I have a signal sampled at $\Delta t: fi(ti=i\Delta t)$ where i = 0..n-1. I want to find the first derivative of the signal: f'(t).

My first thought was to estimate this by a central difference:

$f'(t_i) =\frac{f(t_{i+1})−f(t_{i−1})}{2\Delta t}$

However the signal may have a lot of high frequency noise that may cause quick fluctuations in f'. I guess the proper thing might be to smooth the signal by convolving with a window function e.g., Hann and then find the derivative from the differences.

A colleague suggested a faster way of finding a smoothed estimate of the derivative: use a central difference over 2n samples, where n >> 1:

$f'(t_i) =\frac{f(t_{i+n})−f(t_{i−n})}{2n\Delta t}$

This would of course be computationally faster than first convolving with a window function but is it a good solution?

If we form the sum:

$S=2\Delta t[f'(t_{i-n+1})+f'(t_{i-n+2})+..+f'(t_{i+n-1})]$

and expand each derivative by the central difference with step $\Delta t$:


all terms except two cancels out:

$S=f(t_{i+n})-f(t_{i-n})=2n\Delta tf'(t_i)$



So taking the central difference over 2n samples is equivalent with first convolving by a rectangular window of size 2n - 2 and then taking a central difference over +/- 1 sample.

How "bad" is it to smooth with a rectangular window?

If we take the FFT this will cause "ringing", but we do not need to take the FFT.

Thanks in advance for any answers!


This is a hard question to handle generally. Smoothing with a rectangular window is used all the time (often called a "moving average"), so that's not necessarily a problem. I'm not sure what ringing you're referring to, perhaps the sidelobes of the rectangular window's frequency response.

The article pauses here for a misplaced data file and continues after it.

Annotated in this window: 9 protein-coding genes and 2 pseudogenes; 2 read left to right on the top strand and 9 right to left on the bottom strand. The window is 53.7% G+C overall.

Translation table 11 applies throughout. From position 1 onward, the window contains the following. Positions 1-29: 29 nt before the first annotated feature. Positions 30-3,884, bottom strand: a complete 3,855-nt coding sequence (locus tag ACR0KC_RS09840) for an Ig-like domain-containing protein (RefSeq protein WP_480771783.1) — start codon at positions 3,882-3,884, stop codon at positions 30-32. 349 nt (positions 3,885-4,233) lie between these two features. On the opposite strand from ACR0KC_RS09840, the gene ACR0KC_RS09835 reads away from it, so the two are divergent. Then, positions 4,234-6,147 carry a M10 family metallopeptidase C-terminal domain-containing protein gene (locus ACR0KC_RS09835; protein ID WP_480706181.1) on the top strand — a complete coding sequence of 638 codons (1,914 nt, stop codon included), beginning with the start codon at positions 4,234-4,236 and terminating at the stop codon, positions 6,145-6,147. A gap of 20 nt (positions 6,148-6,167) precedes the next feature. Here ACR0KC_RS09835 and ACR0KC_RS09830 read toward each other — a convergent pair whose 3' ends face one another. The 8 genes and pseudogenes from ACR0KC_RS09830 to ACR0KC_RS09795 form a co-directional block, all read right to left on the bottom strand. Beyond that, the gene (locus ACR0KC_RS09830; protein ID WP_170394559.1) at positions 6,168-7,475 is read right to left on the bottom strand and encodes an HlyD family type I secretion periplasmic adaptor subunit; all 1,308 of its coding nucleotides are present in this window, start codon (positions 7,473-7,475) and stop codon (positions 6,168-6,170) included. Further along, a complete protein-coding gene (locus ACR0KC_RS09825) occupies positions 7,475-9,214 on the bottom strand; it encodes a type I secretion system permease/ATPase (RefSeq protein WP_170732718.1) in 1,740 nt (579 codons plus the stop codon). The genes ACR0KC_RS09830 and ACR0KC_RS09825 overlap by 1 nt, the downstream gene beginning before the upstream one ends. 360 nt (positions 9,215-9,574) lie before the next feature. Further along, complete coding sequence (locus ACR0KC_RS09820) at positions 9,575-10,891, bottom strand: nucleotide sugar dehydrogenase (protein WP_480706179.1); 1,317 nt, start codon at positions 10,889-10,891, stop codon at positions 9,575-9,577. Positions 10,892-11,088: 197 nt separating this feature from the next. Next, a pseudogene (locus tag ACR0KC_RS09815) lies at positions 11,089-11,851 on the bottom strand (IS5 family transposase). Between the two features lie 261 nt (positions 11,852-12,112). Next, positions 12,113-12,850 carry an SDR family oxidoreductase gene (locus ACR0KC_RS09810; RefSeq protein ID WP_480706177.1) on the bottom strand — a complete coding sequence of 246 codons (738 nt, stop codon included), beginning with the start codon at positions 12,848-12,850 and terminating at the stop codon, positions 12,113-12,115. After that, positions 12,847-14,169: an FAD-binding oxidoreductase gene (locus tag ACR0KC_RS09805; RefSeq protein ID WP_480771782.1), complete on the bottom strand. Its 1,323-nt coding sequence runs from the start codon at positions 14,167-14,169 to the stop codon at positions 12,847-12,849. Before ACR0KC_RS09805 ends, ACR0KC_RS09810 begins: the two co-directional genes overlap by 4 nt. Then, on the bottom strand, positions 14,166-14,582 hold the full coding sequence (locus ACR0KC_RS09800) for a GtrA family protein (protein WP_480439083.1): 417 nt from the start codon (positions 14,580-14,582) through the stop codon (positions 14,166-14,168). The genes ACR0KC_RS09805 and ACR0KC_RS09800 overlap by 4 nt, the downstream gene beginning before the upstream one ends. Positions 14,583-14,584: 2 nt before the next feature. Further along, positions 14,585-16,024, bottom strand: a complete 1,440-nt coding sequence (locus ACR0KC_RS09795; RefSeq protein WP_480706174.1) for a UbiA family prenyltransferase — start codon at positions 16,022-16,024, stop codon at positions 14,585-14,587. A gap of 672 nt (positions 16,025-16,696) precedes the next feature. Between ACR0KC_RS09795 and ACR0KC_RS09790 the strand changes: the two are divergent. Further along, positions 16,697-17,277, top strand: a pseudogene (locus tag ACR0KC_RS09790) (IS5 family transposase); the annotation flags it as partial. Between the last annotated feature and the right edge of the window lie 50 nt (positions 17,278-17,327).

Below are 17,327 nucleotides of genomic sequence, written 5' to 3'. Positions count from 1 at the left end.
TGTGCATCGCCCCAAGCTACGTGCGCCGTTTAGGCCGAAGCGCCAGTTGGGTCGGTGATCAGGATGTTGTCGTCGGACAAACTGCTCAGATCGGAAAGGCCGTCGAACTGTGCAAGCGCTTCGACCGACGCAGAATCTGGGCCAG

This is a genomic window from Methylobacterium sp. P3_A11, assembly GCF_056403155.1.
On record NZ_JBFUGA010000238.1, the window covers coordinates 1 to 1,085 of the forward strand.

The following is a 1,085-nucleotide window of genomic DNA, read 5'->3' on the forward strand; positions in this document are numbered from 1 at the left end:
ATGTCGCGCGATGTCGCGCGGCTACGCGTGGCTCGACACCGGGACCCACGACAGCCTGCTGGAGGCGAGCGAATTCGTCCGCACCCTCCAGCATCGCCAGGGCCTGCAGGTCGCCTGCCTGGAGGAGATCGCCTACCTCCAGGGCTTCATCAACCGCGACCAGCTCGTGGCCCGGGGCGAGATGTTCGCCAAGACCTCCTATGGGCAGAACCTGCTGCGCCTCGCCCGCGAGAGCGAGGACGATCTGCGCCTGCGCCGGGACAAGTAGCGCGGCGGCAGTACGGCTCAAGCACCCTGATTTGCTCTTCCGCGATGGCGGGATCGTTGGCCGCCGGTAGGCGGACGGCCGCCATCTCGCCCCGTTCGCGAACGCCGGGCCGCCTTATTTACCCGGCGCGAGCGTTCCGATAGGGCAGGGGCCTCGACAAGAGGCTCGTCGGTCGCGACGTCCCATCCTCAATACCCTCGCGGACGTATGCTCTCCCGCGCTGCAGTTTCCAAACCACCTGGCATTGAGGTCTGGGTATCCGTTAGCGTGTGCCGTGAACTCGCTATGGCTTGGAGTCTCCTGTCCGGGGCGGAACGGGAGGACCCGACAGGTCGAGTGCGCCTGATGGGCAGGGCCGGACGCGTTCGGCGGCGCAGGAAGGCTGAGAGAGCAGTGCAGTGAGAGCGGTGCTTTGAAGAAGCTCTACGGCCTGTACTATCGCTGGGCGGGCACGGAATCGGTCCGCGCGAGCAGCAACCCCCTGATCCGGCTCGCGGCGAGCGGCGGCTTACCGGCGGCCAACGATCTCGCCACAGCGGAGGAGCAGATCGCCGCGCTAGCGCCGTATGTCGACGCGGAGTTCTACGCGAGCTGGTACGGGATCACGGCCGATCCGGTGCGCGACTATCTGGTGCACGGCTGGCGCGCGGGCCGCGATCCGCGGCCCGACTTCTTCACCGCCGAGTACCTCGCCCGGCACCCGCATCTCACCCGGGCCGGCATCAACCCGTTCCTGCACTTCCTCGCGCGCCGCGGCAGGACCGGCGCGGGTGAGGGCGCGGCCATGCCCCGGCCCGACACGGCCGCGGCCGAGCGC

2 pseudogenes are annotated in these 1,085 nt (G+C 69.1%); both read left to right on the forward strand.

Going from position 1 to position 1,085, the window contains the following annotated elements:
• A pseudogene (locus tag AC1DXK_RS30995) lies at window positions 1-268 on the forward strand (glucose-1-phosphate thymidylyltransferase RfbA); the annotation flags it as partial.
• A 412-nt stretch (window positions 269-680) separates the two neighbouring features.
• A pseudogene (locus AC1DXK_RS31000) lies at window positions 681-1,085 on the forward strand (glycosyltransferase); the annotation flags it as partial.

Differentiation is inherently a highpass operation; the ideal continuous-time differentiator has a transfer function of:

$$ H(s) = s $$

So that its magnitude response is:

$$ |H(j\omega)| = \omega $$

The gain of a differentiator therefore increases monotonically with frequency. If your signal contains high-frequency noise, then it could be amplified by applying a differentiator. To combat this, two approaches are apparent:

  • Design a more sophisticated differentiator filter that has the desired linear magnitude response over the portion of the band that covers your signal of interest, then sharply attenuates higher frequencies. You could design such a filter using least-squares methods or the frequency-sampling method, for example.

  • Use a cascaded approach where you first suppress all of the high-frequency noise that you can using a lowpass filter, then follow with the differentiator. The frequency coverage of the differentiator need not be as tight since the lowpass filter will eliminate the out-of-band noise.

The methods should be roughly equivalent if you're using linear filters; you could think of the first single-filter approach as just a cascade of a differentiator and a lowpass filter. As you noted, the central-difference approach can be modeled in this way. It's hard for anyone to say that it's "bad" without any knowledge of your application. My main thought would be that it is "bad" if the smoothing operation tangibly attenuates your signal of interest, such that the derivative estimate is no longer useful. However, if the parameters of the signal are such that you can smooth the noise without noticeably distorting the signal (i.e. if the signal is well-oversampled), then it could be a win.


Your Answer

By clicking “Post Your Answer”, you agree to our terms of service, privacy policy and cookie policy

Not the answer you're looking for? Browse other questions tagged or ask your own question.